Reviewed on 11/16/2018 | Details & Permalink

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Salt

Hannah Moskowitz. Chronicle, $17.99 (268p) ISBN 978-1-4521-3151-1

In this thoughtful fantasy, 16-year-old Indi and his three siblings (Beleza, 19, Oscar, 12, and Zulu, 6) track and eliminate the vicious sea monsters that threaten “lubs” (landlubbers) and sailors who are ignorant of the monsters’ existence. In the months since their parents’ disappearance, Indi has dutifully played the roles of caretaker, teacher, and ship’s doctor, but his longing for a normal teenage life on land is becoming increasingly difficult to quell. As Beleza’s hunger to discover the truth of their parents’ disappearance pushes them into increasingly dangerous situations, Indi must decide whether to continue fighting monsters or to leave the sea—and his siblings—behind. Like Indi, the pacing here is measured and introspective, except for sea battles, when the motley four-person crew scrambles to defeat unimaginable monsters, including the “nine-tentacled... three-meter-toothed” Morde d’eau. Moskowitz (A History of Glitter and Blood) succeeds at creating a world that feels outside of time; the internet and other contemporary technologies exist outside the siblings’ worn sailboat as they traverse the Mediterranean. Indi’s relationships with his siblings, imperfect and complicated, and his dream that they be able to choose their own paths, will stay with readers long after the final battle. Ages 14–up. Agent: John Cusick, Folio Literary. (Oct.)

Reviewed on 11/16/2018 | Details & Permalink

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The Polar Bear Explorers’ Club

Alex Bell, illus. by Tomislav Tomić. Simon & Schuster, $17.99 (320p) ISBN 978-1-5344-0646-9

Twelve-year-old Stella faces several challenges: her white skin and hair set her apart from the black, brown, and pink people who populate her community, and the Polar Bear Explorer’s Club, which she desperately wants to join, does not allow female members. Stella’s adoptive father, Felix, found her abandoned as an infant, and, aside from puzzling scenes in the nightmares she suffers, Stella has no memories of her birth family. When Felix, a renowned explorer, flouts the rules and takes Stella on a joint expedition with the Polar Bear and Ocean Squid Explorers’ Clubs to venture to the coldest part of the Icelands, her adventure begins. After she and three other Junior Explorers are separated from the group, they navigate harrowing encounters—including one with “frosties,” small fairy-like creatures capable of causing killer frostbite—and the even more vexing process of learning to work together. Bell (Frozen Charlotte) meticulously crafts her world, and detailed illustrations perfectly complement the tale. Celebrating kindness and belief in oneself, this satisfying series starter sheds light on Stella’s past just in time to look forward to a second expedition. Ages 8–12. (Nov.)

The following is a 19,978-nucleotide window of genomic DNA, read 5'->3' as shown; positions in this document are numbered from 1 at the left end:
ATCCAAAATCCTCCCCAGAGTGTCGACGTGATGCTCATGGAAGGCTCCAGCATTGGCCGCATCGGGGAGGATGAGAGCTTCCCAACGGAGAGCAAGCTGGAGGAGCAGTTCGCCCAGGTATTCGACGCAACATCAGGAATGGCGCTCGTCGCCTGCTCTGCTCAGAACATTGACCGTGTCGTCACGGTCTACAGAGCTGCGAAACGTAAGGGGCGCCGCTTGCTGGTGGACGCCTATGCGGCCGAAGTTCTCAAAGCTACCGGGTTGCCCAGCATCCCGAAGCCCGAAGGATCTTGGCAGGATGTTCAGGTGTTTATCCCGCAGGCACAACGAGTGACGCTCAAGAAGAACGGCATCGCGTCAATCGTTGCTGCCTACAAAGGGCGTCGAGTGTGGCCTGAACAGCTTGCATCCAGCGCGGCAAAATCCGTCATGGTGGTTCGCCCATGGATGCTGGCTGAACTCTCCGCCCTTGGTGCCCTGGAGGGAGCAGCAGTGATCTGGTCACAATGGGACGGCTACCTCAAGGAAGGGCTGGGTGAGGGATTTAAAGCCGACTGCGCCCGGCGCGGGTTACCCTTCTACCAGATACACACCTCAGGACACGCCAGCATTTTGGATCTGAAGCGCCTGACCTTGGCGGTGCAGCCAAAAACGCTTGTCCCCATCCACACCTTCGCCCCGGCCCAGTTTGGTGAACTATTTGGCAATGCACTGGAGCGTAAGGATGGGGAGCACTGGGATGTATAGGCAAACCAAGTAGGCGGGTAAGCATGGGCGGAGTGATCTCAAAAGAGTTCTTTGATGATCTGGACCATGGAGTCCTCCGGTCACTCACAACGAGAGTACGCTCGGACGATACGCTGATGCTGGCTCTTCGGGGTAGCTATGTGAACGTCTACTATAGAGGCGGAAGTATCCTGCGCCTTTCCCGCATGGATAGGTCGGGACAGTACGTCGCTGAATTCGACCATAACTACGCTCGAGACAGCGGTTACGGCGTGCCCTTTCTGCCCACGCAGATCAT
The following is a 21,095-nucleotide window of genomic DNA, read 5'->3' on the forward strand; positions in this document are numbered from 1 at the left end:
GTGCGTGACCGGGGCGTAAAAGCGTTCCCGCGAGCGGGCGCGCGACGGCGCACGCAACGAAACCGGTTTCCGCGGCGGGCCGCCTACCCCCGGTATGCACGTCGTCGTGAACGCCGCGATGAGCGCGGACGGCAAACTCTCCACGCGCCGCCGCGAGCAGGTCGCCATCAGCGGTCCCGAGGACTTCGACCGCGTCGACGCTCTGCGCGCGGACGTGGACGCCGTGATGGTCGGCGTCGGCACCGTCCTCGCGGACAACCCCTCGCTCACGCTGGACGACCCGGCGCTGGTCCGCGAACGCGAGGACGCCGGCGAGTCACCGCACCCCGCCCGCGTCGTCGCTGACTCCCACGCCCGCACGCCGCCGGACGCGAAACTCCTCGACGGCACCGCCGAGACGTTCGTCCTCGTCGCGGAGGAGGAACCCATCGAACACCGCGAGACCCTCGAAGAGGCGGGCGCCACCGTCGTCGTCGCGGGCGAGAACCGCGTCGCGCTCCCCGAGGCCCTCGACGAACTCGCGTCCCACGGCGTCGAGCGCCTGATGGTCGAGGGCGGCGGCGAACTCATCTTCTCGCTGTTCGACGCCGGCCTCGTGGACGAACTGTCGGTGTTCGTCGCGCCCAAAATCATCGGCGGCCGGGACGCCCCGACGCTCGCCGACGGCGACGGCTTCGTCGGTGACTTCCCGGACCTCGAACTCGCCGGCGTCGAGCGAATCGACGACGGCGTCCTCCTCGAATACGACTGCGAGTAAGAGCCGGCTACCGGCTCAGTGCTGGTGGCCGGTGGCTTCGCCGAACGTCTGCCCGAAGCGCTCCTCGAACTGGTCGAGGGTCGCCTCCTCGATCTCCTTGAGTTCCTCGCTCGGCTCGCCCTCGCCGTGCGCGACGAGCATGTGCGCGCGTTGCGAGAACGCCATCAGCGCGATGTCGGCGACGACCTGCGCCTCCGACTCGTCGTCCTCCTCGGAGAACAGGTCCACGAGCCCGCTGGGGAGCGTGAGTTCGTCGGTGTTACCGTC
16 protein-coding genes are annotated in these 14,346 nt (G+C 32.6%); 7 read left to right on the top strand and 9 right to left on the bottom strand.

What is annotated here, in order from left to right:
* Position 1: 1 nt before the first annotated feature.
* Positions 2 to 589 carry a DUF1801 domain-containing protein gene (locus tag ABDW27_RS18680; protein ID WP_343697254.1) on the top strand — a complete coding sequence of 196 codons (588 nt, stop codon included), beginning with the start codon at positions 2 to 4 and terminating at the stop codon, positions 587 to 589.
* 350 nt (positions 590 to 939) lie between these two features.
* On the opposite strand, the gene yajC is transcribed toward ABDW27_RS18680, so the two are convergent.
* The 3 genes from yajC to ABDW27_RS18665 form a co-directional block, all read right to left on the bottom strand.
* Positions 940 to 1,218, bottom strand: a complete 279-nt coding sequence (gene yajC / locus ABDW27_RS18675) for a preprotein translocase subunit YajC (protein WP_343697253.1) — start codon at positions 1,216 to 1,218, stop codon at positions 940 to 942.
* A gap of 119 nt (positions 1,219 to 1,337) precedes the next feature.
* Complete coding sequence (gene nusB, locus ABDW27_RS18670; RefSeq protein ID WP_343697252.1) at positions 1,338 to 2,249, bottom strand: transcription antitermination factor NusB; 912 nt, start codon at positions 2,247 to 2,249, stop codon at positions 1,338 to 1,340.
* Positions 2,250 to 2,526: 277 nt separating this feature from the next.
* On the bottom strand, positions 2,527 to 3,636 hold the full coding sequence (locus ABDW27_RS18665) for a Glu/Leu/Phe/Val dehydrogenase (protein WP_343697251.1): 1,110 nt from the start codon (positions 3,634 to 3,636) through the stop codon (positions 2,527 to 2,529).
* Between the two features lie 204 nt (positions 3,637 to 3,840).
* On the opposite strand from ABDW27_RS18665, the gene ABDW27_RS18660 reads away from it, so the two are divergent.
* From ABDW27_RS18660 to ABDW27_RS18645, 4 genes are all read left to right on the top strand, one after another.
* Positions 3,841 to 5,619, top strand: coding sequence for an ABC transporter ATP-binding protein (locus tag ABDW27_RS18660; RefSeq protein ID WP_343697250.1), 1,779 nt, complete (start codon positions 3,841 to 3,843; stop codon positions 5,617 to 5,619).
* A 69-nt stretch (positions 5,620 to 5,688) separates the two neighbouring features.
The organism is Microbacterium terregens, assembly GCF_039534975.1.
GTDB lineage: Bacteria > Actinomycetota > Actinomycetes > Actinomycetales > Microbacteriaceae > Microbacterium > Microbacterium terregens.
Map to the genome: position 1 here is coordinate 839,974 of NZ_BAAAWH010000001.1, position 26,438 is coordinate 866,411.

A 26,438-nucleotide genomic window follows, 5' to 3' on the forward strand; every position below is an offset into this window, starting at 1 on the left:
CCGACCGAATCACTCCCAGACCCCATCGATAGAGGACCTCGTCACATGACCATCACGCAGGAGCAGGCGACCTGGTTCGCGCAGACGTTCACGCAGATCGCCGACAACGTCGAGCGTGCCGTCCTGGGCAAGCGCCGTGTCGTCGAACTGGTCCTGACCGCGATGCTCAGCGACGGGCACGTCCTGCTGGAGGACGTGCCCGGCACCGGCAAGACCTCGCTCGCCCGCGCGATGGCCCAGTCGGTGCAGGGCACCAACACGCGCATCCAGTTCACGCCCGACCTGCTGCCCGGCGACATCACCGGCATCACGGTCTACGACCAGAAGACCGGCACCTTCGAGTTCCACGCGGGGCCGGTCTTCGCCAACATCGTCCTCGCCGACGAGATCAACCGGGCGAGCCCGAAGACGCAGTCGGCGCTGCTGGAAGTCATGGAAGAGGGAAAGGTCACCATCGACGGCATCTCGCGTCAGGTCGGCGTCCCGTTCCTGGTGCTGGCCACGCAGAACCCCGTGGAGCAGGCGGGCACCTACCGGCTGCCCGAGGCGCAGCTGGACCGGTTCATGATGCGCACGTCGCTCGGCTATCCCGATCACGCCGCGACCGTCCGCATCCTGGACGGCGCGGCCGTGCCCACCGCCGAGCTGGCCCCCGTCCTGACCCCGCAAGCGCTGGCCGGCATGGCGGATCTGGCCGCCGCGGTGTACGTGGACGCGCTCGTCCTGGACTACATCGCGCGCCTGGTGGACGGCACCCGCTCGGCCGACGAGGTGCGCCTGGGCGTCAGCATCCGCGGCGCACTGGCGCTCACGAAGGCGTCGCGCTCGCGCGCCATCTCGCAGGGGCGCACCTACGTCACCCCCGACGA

Reviewed on 11/16/2018 | Details & Permalink

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More Than a Princess

E.D. Baker. Bloomsbury, $16.99 (288p) ISBN 978-1-68119-768-5

Aislin is all magical creature—half fairy and half pedrasi—and she is the princess of Eliasind, a magical kingdom and diverse court where all fey are welcome. When a band of humans passes unexpectedly into the hidden kingdom, Aislin worries that they will shatter the peace of Eliasind; pretending to be human, she convinces the invading contingent to leave, going with them in an act of sacrifice. Once in the human kingdom, Aislin must figure out how to move through the Magic Gate so that she can find a way home while navigating the human court’s intrigue. Integral to Aislin’s story is her acceptance of her mixed heritage and her willingness to speak up when she’s being harassed about her appearance, which doesn’t fit humans’ typical standards of beauty. Baker’s messages about self-acceptance, standing up for oneself, and the importance of inclusion and diversity are a bit heavy-handed, but Aislin’s journey to self-acceptance is rewarding, and readers will easily draw parallels between Aislin’s world and their own. Ages 8–12. (Nov.)

Reviewed on 11/16/2018 | Details & Permalink